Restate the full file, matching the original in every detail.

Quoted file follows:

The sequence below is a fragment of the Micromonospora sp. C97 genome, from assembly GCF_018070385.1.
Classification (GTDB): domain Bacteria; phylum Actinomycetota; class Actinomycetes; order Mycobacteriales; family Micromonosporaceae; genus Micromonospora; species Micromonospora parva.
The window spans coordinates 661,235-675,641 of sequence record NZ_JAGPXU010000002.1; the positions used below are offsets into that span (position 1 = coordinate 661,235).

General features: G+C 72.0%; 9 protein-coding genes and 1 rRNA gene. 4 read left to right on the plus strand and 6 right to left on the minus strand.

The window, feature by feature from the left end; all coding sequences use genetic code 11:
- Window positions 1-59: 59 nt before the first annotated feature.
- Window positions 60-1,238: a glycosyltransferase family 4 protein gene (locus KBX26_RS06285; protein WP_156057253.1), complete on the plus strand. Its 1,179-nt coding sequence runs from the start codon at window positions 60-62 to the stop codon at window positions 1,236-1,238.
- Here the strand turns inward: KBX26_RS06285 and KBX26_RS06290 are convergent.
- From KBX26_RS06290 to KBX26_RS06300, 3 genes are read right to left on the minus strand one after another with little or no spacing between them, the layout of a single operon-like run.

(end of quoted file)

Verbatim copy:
The sequence below is a fragment of the Micromonospora sp. C97 genome, from assembly GCF_018070385.1.
Classification (GTDB): domain Bacteria; phylum Actinomycetota; class Actinomycetes; order Mycobacteriales; family Micromonosporaceae; genus Micromonospora; species Micromonospora parva.
The window spans coordinates 661,235-675,641 of sequence record NZ_JAGPXU010000002.1; the positions used below are offsets into that span (position 1 = coordinate 661,235).

General features: G+C 72.0%; 9 protein-coding genes and 1 rRNA gene. 4 read left to right on the plus strand and 6 right to left on the minus strand.

The window, feature by feature from the left end; all coding sequences use genetic code 11:
- Window positions 1-59: 59 nt before the first annotated feature.
- Window positions 60-1,238: a glycosyltransferase family 4 protein gene (locus KBX26_RS06285; protein WP_156057253.1), complete on the plus strand. Its 1,179-nt coding sequence runs from the start codon at window positions 60-62 to the stop codon at window positions 1,236-1,238.
- Here the strand turns inward: KBX26_RS06285 and KBX26_RS06290 are convergent.
- From KBX26_RS06290 to KBX26_RS06300, 3 genes are read right to left on the minus strand one after another with little or no spacing between them, the layout of a single operon-like run.